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What Is Income for Bankruptcy Means Test Purposes?

All Earnings Other than Social Security Income or Disability Benefit—in Michigan

income for bankruptcy means test

Most Recent 6 Months: The Means Test “Look-Back” Period

The “means test” is the mathematical formula used in bankruptcy to determine your eligibility for filing a Chapter 7 bankruptcy and to determine in a Chapter 13 bankruptcy whether you are eligible to propose a 36-month payment plan or must propose a longer payment plan, and whether there is any minimum amount of money your unsecured creditors must receive through your plan in order for the case to be approved by the court.

For either purpose, the mathematics of the means test draws upon the gross income (not “net,” after taxes, insurance, and other deductions) earned from all sources over the 6 months before the month in which you file the Chapter 7 or Chapter 13 bankruptcy case.

Thus, if you were to file a Chapter 7 bankruptcy in the month of the posting of this article, October, 2013, the means test would look back at the income you earned April 1, 2013 through  September 30, 2013. If you happened to receive an annual bonus or had a couple of months with an above-average amount of overtime in that 6-month period, your means test might produce an unfavorably high income average that could jeopardize your Chapter 7 eligibility chances.

That is, the means test averages all of that income earned, multiplies that average by 12 (months) to produce a hypothetical household annual income, then compares that household income to the median income for a household of your size.

If the means test income average is above the median, you are not eligible for Chapter 7 bankruptcy and must file a Chapter 13—and, in a Chapter 13, you will need to file a 60-month payment plan unless you can repay 100% of your debt in fewer months.

A common question, then, is, “What income must be included?”

So—What Is Income for Bankruptcy Means Test Purposes?

The means test calculation is concerned with what the Bankruptcy Code calls “current monthly income,” or “CMI.” The definition of CMI in the Code includes all income earned except for Social Security Act benefits and payments to victims of war crimes or crimes against humanity, or payments to victims of international terrorism.

So does that definition mean what it says? Does it also include pension benefits, unemployment benefits, financial assistance from a relative, and other non-traditional sources of income?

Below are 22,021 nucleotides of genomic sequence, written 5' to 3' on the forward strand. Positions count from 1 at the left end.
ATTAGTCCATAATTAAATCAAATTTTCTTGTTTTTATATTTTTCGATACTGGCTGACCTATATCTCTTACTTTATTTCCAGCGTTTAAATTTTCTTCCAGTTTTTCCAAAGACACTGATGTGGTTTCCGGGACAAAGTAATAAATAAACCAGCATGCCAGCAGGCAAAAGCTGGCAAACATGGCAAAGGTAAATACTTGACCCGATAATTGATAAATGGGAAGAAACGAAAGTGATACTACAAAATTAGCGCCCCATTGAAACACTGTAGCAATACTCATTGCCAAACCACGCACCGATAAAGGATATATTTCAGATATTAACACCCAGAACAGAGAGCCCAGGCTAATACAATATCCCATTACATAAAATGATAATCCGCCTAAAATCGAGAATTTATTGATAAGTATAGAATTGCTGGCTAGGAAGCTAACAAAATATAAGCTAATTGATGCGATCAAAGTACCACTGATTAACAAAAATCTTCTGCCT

At least, here in the Eastern District of Michigan. The question of whether unemployment benefits, for example, constitute CMI that can be calculated in the means test varies by jurisdiction across the US and swings on judicial decisions concerning whether unemployment benefits in any particular case can be construed as benefits “under the Social Security Act” or not. There is a split of authority arising from different bankruptcy courts in different parts of the US on this question.

Income for Bankruptcy Means Test: The Bottom Line

The bottom line regarding income for the Chapter 7 or Chapter 13 bankruptcy means test is that you cannot assume that any monies you have received in the past 6 months need not be calculated in your means test—or disclosed to your bankruptcy attorney.

If your mother-in-law gave you a one-time gift of “tide-me-over” money, one time, that may not be CMI for means test purposes—but, if she did it regularly or even semi-regularly, it likely is. If you are over 65 and are receiving regular monthly distributions from an IRA or other retirement account, you cannot assume that this is not income.

You need to retain an experienced bankruptcy attorney to ensure that your means test is properly calculated—and fully disclosing of all “income.”

You are entitled under Federal law to a discharge of debt, but you can lose that entitlement if you fail to disclose, among other things, all sources of income.

If you are a Michigan resident and would like to explore your options for a Chapter 7 or Chapter 13 bankruptcy with an experienced Michigan bankruptcy attorney, please contact us at (866) 674-2317 or click the button below to schedule a free, initial consultation.

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